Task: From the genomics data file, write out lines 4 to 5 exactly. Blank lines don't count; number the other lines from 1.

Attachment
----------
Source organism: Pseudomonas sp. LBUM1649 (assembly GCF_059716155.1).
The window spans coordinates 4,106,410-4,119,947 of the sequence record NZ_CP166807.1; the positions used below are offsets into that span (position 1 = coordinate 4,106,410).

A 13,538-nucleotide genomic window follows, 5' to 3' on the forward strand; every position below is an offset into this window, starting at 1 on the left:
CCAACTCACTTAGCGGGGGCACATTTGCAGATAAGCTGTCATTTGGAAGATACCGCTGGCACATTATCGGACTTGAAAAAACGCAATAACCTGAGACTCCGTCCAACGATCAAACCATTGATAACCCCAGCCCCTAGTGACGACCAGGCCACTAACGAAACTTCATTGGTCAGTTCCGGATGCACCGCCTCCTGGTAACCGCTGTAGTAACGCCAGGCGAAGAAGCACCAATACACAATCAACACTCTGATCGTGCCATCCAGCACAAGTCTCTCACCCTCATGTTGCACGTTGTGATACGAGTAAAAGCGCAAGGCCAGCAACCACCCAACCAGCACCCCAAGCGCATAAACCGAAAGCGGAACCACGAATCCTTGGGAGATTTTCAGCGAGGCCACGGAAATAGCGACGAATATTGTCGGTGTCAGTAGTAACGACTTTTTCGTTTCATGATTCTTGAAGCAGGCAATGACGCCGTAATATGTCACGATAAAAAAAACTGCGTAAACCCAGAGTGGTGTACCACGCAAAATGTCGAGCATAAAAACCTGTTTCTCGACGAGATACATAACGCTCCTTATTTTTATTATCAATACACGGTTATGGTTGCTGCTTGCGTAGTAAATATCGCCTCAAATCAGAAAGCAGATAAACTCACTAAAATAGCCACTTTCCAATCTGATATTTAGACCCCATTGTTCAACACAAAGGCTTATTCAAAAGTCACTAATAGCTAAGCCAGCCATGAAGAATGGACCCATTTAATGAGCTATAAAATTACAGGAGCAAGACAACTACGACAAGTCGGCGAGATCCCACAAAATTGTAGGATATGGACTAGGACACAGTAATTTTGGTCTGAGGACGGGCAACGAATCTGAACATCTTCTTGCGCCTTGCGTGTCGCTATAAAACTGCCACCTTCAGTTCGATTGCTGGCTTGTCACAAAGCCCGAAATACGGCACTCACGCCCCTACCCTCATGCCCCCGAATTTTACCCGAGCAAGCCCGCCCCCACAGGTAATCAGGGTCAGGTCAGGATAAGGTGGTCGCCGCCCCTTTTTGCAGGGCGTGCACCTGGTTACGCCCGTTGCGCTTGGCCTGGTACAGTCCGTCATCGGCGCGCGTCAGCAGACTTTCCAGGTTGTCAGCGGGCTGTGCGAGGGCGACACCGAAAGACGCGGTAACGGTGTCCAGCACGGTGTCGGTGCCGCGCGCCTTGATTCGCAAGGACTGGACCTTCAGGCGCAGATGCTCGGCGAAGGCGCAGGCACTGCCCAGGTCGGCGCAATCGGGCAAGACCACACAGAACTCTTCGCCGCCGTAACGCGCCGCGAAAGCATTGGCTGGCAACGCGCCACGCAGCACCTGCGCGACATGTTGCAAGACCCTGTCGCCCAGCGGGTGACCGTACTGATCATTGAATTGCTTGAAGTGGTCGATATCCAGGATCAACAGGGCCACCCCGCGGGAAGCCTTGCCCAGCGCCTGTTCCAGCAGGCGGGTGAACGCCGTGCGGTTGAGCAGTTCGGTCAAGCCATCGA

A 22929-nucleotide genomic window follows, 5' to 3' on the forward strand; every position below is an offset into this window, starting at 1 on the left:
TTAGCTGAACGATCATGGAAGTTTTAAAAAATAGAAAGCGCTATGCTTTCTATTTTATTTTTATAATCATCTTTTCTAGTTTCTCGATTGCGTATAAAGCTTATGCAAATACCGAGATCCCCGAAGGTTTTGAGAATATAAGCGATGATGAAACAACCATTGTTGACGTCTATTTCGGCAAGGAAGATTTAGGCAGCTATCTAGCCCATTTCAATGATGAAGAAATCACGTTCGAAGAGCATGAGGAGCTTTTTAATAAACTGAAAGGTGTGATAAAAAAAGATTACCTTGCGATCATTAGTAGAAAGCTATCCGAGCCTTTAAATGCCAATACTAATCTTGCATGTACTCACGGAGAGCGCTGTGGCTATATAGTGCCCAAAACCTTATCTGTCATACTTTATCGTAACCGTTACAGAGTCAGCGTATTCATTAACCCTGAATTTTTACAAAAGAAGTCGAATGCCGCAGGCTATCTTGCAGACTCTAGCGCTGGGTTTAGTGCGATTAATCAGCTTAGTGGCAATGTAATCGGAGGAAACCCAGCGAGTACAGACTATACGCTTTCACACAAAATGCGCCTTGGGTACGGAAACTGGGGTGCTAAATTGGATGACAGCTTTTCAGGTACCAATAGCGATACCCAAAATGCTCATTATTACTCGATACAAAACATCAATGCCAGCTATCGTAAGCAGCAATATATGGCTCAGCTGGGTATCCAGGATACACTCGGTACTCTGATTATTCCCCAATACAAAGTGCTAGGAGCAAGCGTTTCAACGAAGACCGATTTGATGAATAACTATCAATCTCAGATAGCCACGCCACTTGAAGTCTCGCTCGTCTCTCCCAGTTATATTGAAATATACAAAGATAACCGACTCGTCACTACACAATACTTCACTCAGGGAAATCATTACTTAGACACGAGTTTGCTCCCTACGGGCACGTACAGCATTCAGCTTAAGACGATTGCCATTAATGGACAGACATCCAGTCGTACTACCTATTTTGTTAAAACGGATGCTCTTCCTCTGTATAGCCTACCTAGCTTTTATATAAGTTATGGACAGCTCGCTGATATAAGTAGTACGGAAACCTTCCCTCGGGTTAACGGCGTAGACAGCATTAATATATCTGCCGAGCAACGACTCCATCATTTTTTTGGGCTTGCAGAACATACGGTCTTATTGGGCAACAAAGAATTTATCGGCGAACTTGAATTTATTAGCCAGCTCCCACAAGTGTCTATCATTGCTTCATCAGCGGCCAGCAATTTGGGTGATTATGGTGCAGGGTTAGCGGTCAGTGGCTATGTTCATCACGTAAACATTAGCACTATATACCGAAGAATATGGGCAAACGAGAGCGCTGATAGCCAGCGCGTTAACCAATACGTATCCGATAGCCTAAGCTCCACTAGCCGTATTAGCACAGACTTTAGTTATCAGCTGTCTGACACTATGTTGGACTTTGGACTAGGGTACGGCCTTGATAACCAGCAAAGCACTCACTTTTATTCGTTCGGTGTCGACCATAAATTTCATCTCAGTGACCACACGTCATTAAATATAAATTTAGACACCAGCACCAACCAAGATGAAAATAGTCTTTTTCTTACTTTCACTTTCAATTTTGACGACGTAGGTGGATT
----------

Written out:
CCAACTCACTTAGCGGGGGCACATTTGCAGATAAGCTGTCATTTGGAAGATACCGCTGGCACATTATCGGACTTGAAAAAACGCAATAACCTGAGACTCCGTCCAACGATCAAACCATTGATAACCCCAGCCCCTAGTGACGACCAGGCCACTAACGAAACTTCATTGGTCAGTTCCGGATGCACCGCCTCCTGGTAACCGCTGTAGTAACGCCAGGCGAAGAAGCACCAATACACAATCAACACTCTGATCGTGCCATCCAGCACAAGTCTCTCACCCTCATGTTGCACGTTGTGATACGAGTAAAAGCGCAAGGCCAGCAACCACCCAACCAGCACCCCAAGCGCATAAACCGAAAGCGGAACCACGAATCCTTGGGAGATTTTCAGCGAGGCCACGGAAATAGCGACGAATATTGTCGGTGTCAGTAGTAACGACTTTTTCGTTTCATGATTCTTGAAGCAGGCAATGACGCCGTAATATGTCACGATAAAAAAAACTGCGTAAACCCAGAGTGGTGTACCACGCAAAATGTCGAGCATAAAAACCTGTTTCTCGACGAGATACATAACGCTCCTTATTTTTATTATCAATACACGGTTATGGTTGCTGCTTGCGTAGTAAATATCGCCTCAAATCAGAAAGCAGATAAACTCACTAAAATAGCCACTTTCCAATCTGATATTTAGACCCCATTGTTCAACACAAAGGCTTATTCAAAAGTCACTAATAGCTAAGCCAGCCATGAAGAATGGACCCATTTAATGAGCTATAAAATTACAGGAGCAAGACAACTACGACAAGTCGGCGAGATCCCACAAAATTGTAGGATATGGACTAGGACACAGTAATTTTGGTCTGAGGACGGGCAACGAATCTGAACATCTTCTTGCGCCTTGCGTGTCGCTATAAAACTGCCACCTTCAGTTCGATTGCTGGCTTGTCACAAAGCCCGAAATACGGCACTCACGCCCCTACCCTCATGCCCCCGAATTTTACCCGAGCAAGCCCGCCCCCACAGGTAATCAGGGTCAGGTCAGGATAAGGTGGTCGCCGCCCCTTTTTGCAGGGCGTGCACCTGGTTACGCCCGTTGCGCTTGGCCTGGTACAGTCCGTCATCGGCGCGCGTCAGCAGACTTTCCAGGTTGTCAGCGGGCTGTGCGAGGGCGACACCGAAAGACGCGGTAACGGTGTCCAGCACGGTGTCGGTGCCGCGCGCCTTGATTCGCAAGGACTGGACCTTCAGGCGCAGATGCTCGGCGAAGGCGCAGGCACTGCCCAGGTCGGCGCAATCGGGCAAGACCACACAGAACTCTTCGCCGCCGTAACGCGCCGCGAAAGCATTGGCTGGCAACGCGCCACGCAGCACCTGCGCGACATGTTGCAAGACCCTGTCGCCCAGCGGGTGACCGTACTGATCATTGAATTGCTTGAAGTGGTCGATATCCAGGATCAACAGGGCCACCCCGCGGGAAGCCTTGCCCAGCGCCTGTTCCAGCAGGCGGGTGAACGCCGTGCGGTTGAGCAGTTCGGTCAAGCCATCGA

A 22929-nucleotide genomic window follows, 5' to 3' on the forward strand; every position below is an offset into this window, starting at 1 on the left: